(4)Soliman EE. Atrial Fibrillation and Risk of ST-Segment-Elevation Versus Non-ST-Segment-Elevation Myocardial Infarction: The Atherosclerosis Risk in Communities (ARIC) Study. Circulation (New York, N.Y.). 2015-05;131:1843-1850.


(5)Vermond RR. Does myocardial infarction beget atrial fibrillation and atrial fibrillation beget myocardial infarction?. Circulation (New York, N.Y.). 2015-05;131:1824-1826.

1 Comment on "Which came first: the AFib or the MI?"

  • Get the posts but didn’t have time for this one. Pity. I would have chimed in. This is a sad case in the end.

    Sometimes you do studies and find something unexpected, like the potential harmfulness of Supplemental O2.

    Unfortunately most studies are done find something obvious, and they are only revelations because we have forgotten basic “commandments”.

    Commandment number 1. the heart perfuses in diastole. Therefore necessarily any increase in heart rate requires the trade off of time in diastole. UCAF can cause MI in a well known bunch of ways; by inducing demand ischemia (which is what we usually see ) or by robbing the patient of their “atrial kick”, which can contribute up to 20% of the EF in valvular diseases like aortic stenosis. If this occurs in the setting of someone with subclinical stenotic lesions viola; MI. But the hallmark is if you treat the Arrythmia you treat the chest pain and they get better be the EKG resolves. This patient’s didn’t.

    2. Ischemia is a setup for reentry arrythmias. As a matter of fact we are not two far from the day when therapy for an mi include aspirin, morphine, and a laxative to prevent straining/valsalva, and all the antiarrythmics to prevent/treat what killed patients in the first 24 hrs; arrythmias. It was the major killer of MI patients in the first 48hours. Cardizem built up its “street credibility” in the treatment of these arrythmias.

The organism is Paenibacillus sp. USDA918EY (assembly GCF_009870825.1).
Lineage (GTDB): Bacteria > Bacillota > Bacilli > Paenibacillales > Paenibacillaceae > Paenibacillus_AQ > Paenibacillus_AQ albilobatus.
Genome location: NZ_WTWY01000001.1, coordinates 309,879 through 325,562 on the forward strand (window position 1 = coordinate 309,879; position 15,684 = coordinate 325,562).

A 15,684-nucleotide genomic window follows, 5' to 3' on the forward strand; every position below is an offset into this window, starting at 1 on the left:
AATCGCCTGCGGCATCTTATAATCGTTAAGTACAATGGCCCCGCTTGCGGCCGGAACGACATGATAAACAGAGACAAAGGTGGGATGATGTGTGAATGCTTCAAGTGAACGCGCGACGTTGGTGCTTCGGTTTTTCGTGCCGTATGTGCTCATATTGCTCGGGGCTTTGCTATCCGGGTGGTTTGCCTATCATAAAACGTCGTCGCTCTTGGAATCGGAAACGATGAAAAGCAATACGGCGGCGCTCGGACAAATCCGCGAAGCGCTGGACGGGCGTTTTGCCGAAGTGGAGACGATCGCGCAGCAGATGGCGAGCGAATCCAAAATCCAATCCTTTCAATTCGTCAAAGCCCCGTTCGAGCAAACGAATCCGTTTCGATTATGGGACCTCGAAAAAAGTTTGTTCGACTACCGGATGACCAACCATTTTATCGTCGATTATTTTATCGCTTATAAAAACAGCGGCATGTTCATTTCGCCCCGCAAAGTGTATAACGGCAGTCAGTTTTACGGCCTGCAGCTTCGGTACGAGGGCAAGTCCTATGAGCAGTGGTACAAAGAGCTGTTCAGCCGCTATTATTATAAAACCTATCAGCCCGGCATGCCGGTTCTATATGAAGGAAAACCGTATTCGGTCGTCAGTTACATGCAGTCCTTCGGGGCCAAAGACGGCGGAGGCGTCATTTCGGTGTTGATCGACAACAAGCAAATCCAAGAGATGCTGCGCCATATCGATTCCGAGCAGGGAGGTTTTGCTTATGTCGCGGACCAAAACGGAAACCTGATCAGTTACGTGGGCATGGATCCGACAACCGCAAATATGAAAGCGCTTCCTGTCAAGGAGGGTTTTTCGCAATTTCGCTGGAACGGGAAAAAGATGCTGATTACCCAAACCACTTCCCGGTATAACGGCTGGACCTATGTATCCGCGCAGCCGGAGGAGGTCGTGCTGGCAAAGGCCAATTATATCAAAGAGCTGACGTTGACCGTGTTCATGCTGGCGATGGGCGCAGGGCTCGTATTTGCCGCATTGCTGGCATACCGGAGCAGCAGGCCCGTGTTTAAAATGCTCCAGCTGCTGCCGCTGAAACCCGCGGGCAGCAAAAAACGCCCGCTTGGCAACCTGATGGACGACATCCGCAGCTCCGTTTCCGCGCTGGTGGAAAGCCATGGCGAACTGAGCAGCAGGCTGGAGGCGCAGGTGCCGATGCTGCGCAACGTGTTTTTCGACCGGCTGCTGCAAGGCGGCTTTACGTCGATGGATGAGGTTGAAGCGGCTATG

3. CHF induce by an MI is bad. Syncope induced by an MI is bad. We are so used to admitting CHF and syncope patients that we forget why we we were taught to do it in all patients by our forefathers; if a healthy person suddenly loses >40% of their cardiac output they are going into fulminant cardiogenic shock. More than that and you syncopize. Or sudden cardiac death. MI’s don’t have the monopoly on this. A massive PE or sudden valvular insufficiency that ribs you of 40% of your EF gets you just as dead.

    4. Modern cardiology has changed all that. We decided to go “old school” on this one and the patient paid.

    5. New commandment on the block Calcium channel blockers are “OUT” in the management of ischemic heart disease. They do nothing to affect morbidity/mortality and there is evidence to suggest that they increase it. We cling to it out of some misguided love of the fact that it controls heart rate better; they might but that is all they do. Measure that against the mountains of evidence supporting BBlocker use.

    Now to the case.
    This was an MI. Person in usual state of health suddenly gets struck down with chest pain. Presents with afib. Patients arrythmia is treated successfully and STILL has pain and still has the EKG changes. The fact that the chest pain is gone by the time cardiology gets down is only a testimony to the power of calcium channel blockers as antiarrythmics. They still have work to do even if the pain is gone. Relief of the heart rate should resolve the pain and ANY rate related EKG changes. Cath lab. Period. Sorry they needed their beauty sleep but that is irrelevant.

    Sounds like they didn’t get any sleep anyway because even though they didn’t see it she tried to prove to them that she lost 40% of her EF by going into APE (no ACEI? No hydralazine/NTG if ACEI intolerant? This case gets better and better- her renal insufficiency was a sign of “forward failure; especially if prerenal) and making troponins.
    The next day suddenly she is an emergency she gets transferred and gets a dye load in her prerenal state made worse by high dose lasix, and every is shocked she goes into renal failure. BTW this could have been avoided or the risk doing the stents only and by foregoing the venticulogram EDP calculations, these could have been safely calculated by echo after the Cath

    Afib did little in this case but kick up a smokesceen